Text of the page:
- Last Updated on Wednesday, 28 October 2009 14:24
- Published on Wednesday, 28 October 2009 14:24
- Hits: 585
Campaign 2009 hasn’t been one of the highlights of Virginia political history. The rhetoric has been negative and there has been very little discussion of the issues or the real problems facing Virginia. It’s no wonder that many expect the turnout on Nov. 3 to be unusually low. However, there is still an important choice to be made. The candidates offer two distinctly different views of the future, and all the campaigning aside, that’s really what this election is about. Which one do you want?
Bob McDonnell is a likable, capable, and competent candidate. He has done a good job at packaging himself. To many he looks moderate and issue focused. However, when you dig a little deeper the substance behind his campaign appears to be lacking. He claims, for instance, that he wants to be a “jobs” governor. That’s encouraging. It’s also a good sound bite, but when you look at the record, it’s lacking. McDonnell doesn’t have any record in promoting job growth or economic development.
Then there is his transportation plan. It was introduced to the media with a lot of fanfare, but the fact of the matter is that there isn’t much to it. For example, two of his key proposals focus on selling off the state liquor store monopoly and extending use of private and public sector partnerships. These are all good ideas. But none of these ideas, even if they made it through the legislature, really deals with the problem. His proposals to float bonds are equally weak. What’s more, his record in the legislature was generally unsupportive of any kind of long term transportation financing plan.
Then there is the matter of his thesis. Frankly, in the business of politics, something this old, and written primarily, as many students have done before, to please his professors, has only limited bearing on his positions today. But that’s the problem. McDonnell’s positions on many social issues are still a little scary. He has supported legislation that limited equal pay for women, and in a rather mean spirited view, wants to deny gay people the normal civil rights protections that would prohibit discrimination against them in state employment.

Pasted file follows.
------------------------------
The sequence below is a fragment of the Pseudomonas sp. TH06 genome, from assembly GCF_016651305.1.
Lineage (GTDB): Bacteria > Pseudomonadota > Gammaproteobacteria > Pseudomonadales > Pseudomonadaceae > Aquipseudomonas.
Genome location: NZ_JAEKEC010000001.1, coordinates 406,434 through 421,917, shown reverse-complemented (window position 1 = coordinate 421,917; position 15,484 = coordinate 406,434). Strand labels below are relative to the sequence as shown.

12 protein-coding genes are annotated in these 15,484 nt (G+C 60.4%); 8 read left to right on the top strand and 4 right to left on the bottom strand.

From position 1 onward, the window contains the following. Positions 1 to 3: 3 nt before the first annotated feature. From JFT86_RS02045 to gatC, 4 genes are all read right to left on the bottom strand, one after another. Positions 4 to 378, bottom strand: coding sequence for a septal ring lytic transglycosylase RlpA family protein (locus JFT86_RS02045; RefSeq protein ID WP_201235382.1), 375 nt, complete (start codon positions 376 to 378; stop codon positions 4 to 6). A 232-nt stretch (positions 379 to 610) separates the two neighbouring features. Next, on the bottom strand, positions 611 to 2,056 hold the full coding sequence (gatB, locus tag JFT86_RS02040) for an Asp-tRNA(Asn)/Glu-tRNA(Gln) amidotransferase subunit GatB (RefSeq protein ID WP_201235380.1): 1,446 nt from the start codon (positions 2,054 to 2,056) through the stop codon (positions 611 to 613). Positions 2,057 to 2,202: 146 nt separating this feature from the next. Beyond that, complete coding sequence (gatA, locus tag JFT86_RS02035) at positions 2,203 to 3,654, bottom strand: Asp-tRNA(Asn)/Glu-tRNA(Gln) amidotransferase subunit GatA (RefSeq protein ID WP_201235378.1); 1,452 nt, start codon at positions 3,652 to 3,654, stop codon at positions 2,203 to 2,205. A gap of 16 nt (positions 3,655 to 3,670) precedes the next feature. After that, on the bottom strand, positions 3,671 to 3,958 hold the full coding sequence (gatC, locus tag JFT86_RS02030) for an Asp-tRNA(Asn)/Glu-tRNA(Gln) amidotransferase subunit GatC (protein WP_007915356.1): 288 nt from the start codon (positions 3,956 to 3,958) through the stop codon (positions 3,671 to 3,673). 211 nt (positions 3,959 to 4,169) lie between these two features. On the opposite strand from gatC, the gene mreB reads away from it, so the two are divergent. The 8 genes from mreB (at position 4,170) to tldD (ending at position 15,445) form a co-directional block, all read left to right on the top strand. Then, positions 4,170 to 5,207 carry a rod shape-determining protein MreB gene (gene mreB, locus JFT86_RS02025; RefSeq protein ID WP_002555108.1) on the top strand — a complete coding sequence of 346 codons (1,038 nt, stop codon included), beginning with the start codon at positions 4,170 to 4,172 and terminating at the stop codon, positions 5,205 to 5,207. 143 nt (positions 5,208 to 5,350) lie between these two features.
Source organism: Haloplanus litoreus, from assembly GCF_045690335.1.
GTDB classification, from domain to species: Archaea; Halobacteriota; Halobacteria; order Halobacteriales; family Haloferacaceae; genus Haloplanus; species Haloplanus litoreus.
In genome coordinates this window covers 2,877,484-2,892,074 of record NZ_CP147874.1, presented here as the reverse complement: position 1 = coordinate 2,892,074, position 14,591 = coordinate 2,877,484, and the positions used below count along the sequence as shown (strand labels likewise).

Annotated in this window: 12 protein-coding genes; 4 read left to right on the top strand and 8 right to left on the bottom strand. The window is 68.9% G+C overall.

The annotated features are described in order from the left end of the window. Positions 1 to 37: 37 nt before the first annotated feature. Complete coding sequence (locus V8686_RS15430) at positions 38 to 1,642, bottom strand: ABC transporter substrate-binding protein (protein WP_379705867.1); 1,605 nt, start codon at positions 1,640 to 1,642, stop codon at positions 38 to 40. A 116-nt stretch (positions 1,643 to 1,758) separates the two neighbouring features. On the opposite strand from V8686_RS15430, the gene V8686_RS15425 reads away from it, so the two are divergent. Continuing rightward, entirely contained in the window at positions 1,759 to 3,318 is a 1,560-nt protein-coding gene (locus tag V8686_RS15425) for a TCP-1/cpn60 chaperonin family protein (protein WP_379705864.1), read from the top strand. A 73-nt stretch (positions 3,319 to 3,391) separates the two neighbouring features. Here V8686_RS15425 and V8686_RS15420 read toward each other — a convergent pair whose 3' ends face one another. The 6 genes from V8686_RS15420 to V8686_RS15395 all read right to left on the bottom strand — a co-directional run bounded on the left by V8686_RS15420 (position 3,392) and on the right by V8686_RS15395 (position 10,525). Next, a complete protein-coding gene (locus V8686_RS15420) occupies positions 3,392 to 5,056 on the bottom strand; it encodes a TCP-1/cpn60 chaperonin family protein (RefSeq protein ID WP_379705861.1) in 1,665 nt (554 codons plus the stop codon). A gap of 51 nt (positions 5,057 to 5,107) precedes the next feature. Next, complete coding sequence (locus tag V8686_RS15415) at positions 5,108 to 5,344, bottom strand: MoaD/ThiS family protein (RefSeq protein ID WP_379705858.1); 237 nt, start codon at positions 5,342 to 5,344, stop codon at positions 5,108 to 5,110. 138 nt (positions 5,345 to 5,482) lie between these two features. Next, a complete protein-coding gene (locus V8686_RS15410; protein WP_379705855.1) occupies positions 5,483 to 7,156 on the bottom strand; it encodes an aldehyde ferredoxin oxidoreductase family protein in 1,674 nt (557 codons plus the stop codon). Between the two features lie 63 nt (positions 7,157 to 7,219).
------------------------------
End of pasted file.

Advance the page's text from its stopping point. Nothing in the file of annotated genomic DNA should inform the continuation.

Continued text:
Deeds, by contrast, offers a lot more substance. Mind you, you wouldn’t know it from the campaign he’s run, but when it comes to his record in the legislature he offers a lot more than most people might think. This is particularly true of transportation. For one thing he understands the need for longterm capital investment in roads in infrastructure. He knows we can’t just keep tapping the general fund. Roads need a stable source of revenue. The general fund, by its very nature, has all sorts of competing demands, including schools; and so, more often than not, road investments don’t make out so well.
Deeds is in favor of some kind of financing, perhaps a penny on the gallon gas tax, to provide the revenue stream to support long term road construction. However, and this is where he runs into trouble, he hasn’t been willing to say exactly what the answer will look like. And unfortunately that’s proven a problem for Deeds. However, in Deeds’ defense, he is a long time consensus builder. If he were elected he wants to work with the Republicans to come up with a joint program. In other words, he wants to craft a proposal that will get the support of both parties. Its sound thinking and good policy making, it might well get our roads fixed, but it doesn’t make for a good sound bite.
Deeds is from a rural district and understands the problems of rural unemployment and economic development issues. His region of the state has some of the Commonwealth’s highest unemployment. For almost two decades, coming up with ideas and initiatives to support job growth has been a key part of his legislative agenda. This background is going to come in handy if he finds his way to the governor’s mansion.
Unfortunately this campaign hasn’t been a good one. They’re usually fun, but not this one. Deeds, as much as he is my choice, didn’t start things off right. He went negative, and while it helped him coalesce some of the Democratic base it didn’t inspire people, didn’t promote any of that substance I’ve talked about and right now, he lags in the polls. However, before you pull the lever on Election Day, take a moment and look at the substance behind each candidate. You might find that Creigh Deeds has a lot more to offer than his GOP opponent. And right now, we can’t afford anything less.